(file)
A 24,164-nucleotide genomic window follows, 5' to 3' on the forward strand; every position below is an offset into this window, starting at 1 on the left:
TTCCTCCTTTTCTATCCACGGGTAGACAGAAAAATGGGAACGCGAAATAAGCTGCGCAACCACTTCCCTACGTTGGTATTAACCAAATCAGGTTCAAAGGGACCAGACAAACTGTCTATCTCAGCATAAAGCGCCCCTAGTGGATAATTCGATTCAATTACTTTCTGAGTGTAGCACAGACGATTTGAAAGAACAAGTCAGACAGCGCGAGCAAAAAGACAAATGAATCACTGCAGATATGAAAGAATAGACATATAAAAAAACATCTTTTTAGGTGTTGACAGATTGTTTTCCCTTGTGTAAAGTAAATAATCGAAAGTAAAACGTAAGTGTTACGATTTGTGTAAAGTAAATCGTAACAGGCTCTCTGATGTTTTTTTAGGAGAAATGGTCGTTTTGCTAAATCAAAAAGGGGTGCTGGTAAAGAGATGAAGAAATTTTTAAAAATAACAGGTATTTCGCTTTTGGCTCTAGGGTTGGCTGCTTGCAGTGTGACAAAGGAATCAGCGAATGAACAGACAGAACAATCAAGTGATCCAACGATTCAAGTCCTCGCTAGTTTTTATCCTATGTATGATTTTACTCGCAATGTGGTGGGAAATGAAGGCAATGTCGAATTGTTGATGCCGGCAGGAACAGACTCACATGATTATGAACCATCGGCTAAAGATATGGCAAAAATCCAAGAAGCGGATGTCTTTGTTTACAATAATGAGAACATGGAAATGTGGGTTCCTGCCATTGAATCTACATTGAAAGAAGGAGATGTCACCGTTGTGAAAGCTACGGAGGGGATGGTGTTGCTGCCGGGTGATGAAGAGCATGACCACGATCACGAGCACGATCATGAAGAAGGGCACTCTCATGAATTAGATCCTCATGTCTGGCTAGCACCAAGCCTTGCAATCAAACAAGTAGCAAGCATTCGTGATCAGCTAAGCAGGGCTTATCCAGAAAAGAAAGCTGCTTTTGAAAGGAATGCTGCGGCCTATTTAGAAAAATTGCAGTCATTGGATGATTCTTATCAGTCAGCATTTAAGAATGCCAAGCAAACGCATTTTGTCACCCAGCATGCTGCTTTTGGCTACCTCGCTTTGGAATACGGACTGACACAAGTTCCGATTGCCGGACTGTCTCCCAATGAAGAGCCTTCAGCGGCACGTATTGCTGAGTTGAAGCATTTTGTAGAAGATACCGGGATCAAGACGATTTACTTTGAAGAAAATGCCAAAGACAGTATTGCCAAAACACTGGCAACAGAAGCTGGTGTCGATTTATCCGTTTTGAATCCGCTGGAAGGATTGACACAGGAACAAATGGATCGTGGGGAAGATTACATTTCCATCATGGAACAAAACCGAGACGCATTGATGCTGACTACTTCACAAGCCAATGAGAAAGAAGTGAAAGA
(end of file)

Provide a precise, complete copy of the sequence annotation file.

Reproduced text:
A 24,164-nucleotide genomic window follows, 5' to 3' on the forward strand; every position below is an offset into this window, starting at 1 on the left:
TTCCTCCTTTTCTATCCACGGGTAGACAGAAAAATGGGAACGCGAAATAAGCTGCGCAACCACTTCCCTACGTTGGTATTAACCAAATCAGGTTCAAAGGGACCAGACAAACTGTCTATCTCAGCATAAAGCGCCCCTAGTGGATAATTCGATTCAATTACTTTCTGAGTGTAGCACAGACGATTTGAAAGAACAAGTCAGACAGCGCGAGCAAAAAGACAAATGAATCACTGCAGATATGAAAGAATAGACATATAAAAAAACATCTTTTTAGGTGTTGACAGATTGTTTTCCCTTGTGTAAAGTAAATAATCGAAAGTAAAACGTAAGTGTTACGATTTGTGTAAAGTAAATCGTAACAGGCTCTCTGATGTTTTTTTAGGAGAAATGGTCGTTTTGCTAAATCAAAAAGGGGTGCTGGTAAAGAGATGAAGAAATTTTTAAAAATAACAGGTATTTCGCTTTTGGCTCTAGGGTTGGCTGCTTGCAGTGTGACAAAGGAATCAGCGAATGAACAGACAGAACAATCAAGTGATCCAACGATTCAAGTCCTCGCTAGTTTTTATCCTATGTATGATTTTACTCGCAATGTGGTGGGAAATGAAGGCAATGTCGAATTGTTGATGCCGGCAGGAACAGACTCACATGATTATGAACCATCGGCTAAAGATATGGCAAAAATCCAAGAAGCGGATGTCTTTGTTTACAATAATGAGAACATGGAAATGTGGGTTCCTGCCATTGAATCTACATTGAAAGAAGGAGATGTCACCGTTGTGAAAGCTACGGAGGGGATGGTGTTGCTGCCGGGTGATGAAGAGCATGACCACGATCACGAGCACGATCATGAAGAAGGGCACTCTCATGAATTAGATCCTCATGTCTGGCTAGCACCAAGCCTTGCAATCAAACAAGTAGCAAGCATTCGTGATCAGCTAAGCAGGGCTTATCCAGAAAAGAAAGCTGCTTTTGAAAGGAATGCTGCGGCCTATTTAGAAAAATTGCAGTCATTGGATGATTCTTATCAGTCAGCATTTAAGAATGCCAAGCAAACGCATTTTGTCACCCAGCATGCTGCTTTTGGCTACCTCGCTTTGGAATACGGACTGACACAAGTTCCGATTGCCGGACTGTCTCCCAATGAAGAGCCTTCAGCGGCACGTATTGCTGAGTTGAAGCATTTTGTAGAAGATACCGGGATCAAGACGATTTACTTTGAAGAAAATGCCAAAGACAGTATTGCCAAAACACTGGCAACAGAAGCTGGTGTCGATTTATCCGTTTTGAATCCGCTGGAAGGATTGACACAGGAACAAATGGATCGTGGGGAAGATTACATTTCCATCATGGAACAAAACCGAGACGCATTGATGCTGACTACTTCACAAGCCAATGAGAAAGAAGTGAAAGA